What do mobile users really want from brands?
Hype, myth and hyperbole live alongside reality in the mobile sphere, making it difficult for marketers to know where to turn. One of my favorites is the belief that mobile payments will be universally adopted ASAP. Some people suggest cash will be gone by Tuesday, which, of course, is nonsense. Just look at history — not only have mobile users been slow to use their devices for banking, but other customers still prefer to interact with tellers. Though you may think they’re in the minority, banks still offer in-person options because the demand is significant.
Do mobile owners actually want anything to do with brands and businesses while their heads are buried in their devices? Judging by the large increase in mobile users downloading ad-blocking software lately, you might discern that the answer is no. However, when you consider the entire population of mobile users, you’ll find your instinct is wrong — there’s still value in mobile marketing, and here’s the proof:
Mobile produces impressive revenue
Facebook’s total revenue in Q1 of 2016 grew to $5.38 billion from $3.54 billion in Q4 2015, with ad revenue increasing 57 percent to $5.2 billion. Mobile ad revenue accounted for about 82 percent of total ad revenue, compared with about 73 percent a year earlier. Brands were spending more because the advertising was working.
Then came news that mobile advertising drives $26.52 in incremental sales per thousand impressions for consumer packaged goods brands, topping digital video, TV and cross-media, according to a new report from Nielsen Catalina Solutions. The authors said that with mobile having the lowest frequency across all media, marketers could buy more and still expect strong returns.
Want additional proof? Just under 60 percent of mobile users said they would have a more positive opinion about a retailer if they were provided with coupons and offers that could be saved on their smartphone, per the 2016 Mobile Consumer Report released by Vibes.
And then there’s this one — more than half of millennials would use their phones to leverage restaurant or bar loyalty programs, according to QSR Magazine.
Finally, according to comScore, listeners don’t mind hearing ads during podcasts — and they actually act on them. In a study of US respondents ages 18 to 49, two-thirds of listeners have acted on ads they heard in a podcast either by researching a product or service or by actually purchasing something they heard about in an episode. Of course, many of those listens happen through a mobile device.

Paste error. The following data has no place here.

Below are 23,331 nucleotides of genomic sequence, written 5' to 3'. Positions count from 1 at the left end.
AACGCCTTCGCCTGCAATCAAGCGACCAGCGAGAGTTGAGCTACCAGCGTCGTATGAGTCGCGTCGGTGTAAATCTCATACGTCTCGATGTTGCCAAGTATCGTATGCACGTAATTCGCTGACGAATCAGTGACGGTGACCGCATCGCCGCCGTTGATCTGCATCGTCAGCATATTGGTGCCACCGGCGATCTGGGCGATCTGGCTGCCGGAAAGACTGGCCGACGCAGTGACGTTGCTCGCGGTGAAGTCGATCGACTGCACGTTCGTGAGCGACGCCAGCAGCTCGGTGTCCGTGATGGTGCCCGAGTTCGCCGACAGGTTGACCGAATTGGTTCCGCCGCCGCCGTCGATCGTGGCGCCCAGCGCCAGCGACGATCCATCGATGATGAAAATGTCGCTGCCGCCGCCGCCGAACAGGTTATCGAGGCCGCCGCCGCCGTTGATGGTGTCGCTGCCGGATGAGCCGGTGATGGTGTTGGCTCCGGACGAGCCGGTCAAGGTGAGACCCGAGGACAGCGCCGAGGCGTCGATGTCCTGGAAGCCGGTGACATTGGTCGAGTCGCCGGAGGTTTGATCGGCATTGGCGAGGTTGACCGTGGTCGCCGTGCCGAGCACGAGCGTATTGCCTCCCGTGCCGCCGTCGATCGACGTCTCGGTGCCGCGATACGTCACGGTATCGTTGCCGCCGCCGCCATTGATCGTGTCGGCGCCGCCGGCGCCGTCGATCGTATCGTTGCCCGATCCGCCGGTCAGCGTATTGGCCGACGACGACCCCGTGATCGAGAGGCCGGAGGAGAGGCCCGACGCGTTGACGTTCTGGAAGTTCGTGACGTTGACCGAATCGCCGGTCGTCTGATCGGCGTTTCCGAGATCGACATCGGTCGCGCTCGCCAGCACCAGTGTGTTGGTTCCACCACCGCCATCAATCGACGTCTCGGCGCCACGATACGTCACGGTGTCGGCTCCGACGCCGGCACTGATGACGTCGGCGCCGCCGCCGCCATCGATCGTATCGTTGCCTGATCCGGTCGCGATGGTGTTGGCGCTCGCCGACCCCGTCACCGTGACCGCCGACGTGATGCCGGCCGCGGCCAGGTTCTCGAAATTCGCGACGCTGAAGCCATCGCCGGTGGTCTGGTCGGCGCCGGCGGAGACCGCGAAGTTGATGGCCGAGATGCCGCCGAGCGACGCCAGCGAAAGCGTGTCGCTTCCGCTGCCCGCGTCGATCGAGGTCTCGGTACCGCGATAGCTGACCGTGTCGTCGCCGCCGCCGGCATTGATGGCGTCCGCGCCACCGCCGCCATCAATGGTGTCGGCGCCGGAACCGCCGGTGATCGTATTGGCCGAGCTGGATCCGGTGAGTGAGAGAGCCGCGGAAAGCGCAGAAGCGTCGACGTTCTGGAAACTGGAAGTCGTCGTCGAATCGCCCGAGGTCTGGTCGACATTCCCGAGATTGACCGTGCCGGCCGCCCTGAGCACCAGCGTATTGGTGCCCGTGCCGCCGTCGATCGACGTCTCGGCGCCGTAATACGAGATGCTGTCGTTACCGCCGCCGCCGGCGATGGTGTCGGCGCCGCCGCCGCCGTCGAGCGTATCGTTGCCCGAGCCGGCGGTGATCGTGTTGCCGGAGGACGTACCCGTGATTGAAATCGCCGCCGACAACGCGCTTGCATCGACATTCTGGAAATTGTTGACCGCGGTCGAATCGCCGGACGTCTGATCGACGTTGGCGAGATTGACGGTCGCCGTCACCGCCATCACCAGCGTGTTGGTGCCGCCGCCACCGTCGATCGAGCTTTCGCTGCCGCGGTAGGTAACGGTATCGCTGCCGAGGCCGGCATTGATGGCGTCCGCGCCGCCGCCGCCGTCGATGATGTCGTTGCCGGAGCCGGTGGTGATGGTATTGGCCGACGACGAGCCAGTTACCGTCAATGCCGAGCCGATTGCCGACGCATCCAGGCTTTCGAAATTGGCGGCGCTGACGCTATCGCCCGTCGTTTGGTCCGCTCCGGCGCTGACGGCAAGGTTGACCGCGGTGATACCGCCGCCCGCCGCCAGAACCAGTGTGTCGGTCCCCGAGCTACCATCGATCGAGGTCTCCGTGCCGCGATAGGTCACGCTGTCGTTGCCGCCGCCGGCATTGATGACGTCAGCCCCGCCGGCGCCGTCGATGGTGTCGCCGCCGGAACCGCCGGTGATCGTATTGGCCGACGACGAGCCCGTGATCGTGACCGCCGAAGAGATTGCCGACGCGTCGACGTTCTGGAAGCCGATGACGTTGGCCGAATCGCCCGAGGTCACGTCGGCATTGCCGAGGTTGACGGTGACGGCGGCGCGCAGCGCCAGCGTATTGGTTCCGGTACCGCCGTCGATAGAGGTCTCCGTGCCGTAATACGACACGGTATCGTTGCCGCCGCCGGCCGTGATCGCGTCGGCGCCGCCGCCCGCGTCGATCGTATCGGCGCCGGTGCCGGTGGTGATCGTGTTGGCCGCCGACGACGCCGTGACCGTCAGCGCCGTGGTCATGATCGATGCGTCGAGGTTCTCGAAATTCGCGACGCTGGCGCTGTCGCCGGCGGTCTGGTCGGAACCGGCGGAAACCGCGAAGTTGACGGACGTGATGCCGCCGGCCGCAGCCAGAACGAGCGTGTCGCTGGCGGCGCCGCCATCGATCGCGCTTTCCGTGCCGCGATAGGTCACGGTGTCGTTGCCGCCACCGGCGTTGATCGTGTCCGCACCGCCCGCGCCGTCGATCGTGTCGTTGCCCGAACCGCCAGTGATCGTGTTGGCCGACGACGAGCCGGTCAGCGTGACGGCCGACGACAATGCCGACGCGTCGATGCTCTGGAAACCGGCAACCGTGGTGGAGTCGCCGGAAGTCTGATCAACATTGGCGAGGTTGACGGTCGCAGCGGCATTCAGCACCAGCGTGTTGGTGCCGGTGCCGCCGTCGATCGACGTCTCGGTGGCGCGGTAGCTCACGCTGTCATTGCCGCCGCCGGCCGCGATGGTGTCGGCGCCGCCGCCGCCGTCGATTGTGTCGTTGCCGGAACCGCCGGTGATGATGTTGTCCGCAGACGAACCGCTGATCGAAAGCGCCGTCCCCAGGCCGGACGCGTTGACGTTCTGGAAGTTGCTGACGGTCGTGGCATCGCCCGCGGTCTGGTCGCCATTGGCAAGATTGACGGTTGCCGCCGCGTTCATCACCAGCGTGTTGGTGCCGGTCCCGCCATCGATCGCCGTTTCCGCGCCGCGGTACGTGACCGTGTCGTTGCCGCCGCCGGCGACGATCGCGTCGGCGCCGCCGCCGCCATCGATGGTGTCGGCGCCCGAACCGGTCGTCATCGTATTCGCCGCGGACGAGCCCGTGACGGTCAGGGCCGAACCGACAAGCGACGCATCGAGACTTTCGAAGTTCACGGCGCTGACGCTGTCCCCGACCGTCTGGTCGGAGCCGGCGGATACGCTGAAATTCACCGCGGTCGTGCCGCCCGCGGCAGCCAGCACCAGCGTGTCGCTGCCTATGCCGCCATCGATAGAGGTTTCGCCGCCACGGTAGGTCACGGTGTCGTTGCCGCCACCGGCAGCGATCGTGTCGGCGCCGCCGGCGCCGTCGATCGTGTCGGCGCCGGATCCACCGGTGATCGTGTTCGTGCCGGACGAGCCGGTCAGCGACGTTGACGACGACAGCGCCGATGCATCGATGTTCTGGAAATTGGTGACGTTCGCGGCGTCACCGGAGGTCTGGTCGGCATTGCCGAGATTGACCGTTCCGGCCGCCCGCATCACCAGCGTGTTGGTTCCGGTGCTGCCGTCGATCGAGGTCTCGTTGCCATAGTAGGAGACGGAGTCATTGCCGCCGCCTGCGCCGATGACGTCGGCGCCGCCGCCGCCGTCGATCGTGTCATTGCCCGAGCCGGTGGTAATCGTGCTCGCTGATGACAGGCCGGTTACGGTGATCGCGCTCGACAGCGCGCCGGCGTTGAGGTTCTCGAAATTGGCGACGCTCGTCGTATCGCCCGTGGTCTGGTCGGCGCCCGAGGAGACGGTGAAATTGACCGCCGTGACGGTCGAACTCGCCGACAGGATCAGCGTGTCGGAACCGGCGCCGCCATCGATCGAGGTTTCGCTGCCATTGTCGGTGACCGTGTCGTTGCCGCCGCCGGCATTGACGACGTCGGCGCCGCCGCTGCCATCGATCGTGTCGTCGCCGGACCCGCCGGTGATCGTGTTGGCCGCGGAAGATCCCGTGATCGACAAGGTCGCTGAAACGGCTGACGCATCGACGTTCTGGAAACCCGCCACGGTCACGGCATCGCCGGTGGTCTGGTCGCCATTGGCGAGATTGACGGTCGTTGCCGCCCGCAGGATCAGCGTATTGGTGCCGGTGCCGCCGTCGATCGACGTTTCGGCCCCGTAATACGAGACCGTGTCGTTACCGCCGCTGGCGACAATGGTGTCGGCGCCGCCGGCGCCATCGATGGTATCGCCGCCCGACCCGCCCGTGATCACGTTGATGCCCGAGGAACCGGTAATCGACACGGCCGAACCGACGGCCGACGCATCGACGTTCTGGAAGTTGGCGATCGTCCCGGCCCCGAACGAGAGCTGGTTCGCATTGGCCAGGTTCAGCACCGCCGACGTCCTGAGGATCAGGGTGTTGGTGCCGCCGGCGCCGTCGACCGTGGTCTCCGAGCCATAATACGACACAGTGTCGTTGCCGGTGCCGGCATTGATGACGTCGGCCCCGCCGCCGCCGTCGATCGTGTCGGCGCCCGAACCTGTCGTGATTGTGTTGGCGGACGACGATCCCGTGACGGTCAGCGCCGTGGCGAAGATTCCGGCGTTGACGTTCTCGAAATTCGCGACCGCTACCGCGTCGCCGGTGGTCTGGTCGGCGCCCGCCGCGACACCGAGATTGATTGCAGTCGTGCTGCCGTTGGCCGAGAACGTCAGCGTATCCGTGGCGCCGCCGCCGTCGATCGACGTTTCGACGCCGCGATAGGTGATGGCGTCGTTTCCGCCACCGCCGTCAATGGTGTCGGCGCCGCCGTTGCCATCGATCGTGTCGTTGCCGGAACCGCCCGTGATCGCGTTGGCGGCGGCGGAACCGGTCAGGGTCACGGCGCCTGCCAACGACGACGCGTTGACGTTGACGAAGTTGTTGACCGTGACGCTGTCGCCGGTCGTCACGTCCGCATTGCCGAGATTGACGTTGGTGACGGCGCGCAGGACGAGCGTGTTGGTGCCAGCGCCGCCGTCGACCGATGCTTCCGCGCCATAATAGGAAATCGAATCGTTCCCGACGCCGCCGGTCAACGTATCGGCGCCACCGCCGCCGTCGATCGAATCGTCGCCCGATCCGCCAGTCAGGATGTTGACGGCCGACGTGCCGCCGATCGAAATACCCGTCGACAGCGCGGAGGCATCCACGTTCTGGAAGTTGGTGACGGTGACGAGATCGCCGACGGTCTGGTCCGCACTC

The rise of ad blocking
Lest you think I’m full of hype, let’s examine the latest ad-blocking statistics and their ramifications.
Ad blocking in the US is expected to grow by double digits this year and next, according to eMarketer. In 2016, 69.8 million people in the US will use some sort of ad blocker, representing an increase of 34.4 percent since 2015. The following year, that number will increase another 24 percent, topping out at 86.6 million people.
Currently, ad blocking is more common on desktops and laptops than on smartphones. However, the number of people using ad blockers on their smartphones will rise 62.3 percent this year, and the number of PC-based ad-blocking users will increase 30.1 percent, according to the source.
Don’t give up hope
So what gives? In “The Art of Mobile Persuasion,” I dive into the personal relationship consumers have with their phones and dissect whether there’s a place for advertising and marketing or whether three is a crowd. Through reviewing thousands of mobile campaigns and interviews with more than a dozen of the world’s leading mobile marketers, the only conclusion to draw was that many mobile users — but not all — are willing and even eager to engage with businesses when they receive value in exchange.
The large and growing number of people blocking ads is due to mobile users being bothered by bad experiences, being fed up with communications from brands that are neither relevant nor contextual, and choosing to keep their relatively small screens uncluttered.
“Crappy ad experiences are behind the uptick in ad-blocking tools, and Google, along with the advertising and publishing industries, is obliged to come up with a fix,” said Sridhar Ramaswamy, Google’s senior vice president of Ads and Commerce.
However, the mistake comes when marketers believe the door is closed. By providing better and more personal interactions, brands and businesses can block not just the stream of smartphone owners downloading software, but the hype that does a disservice to a channel that has proven its worth time and again.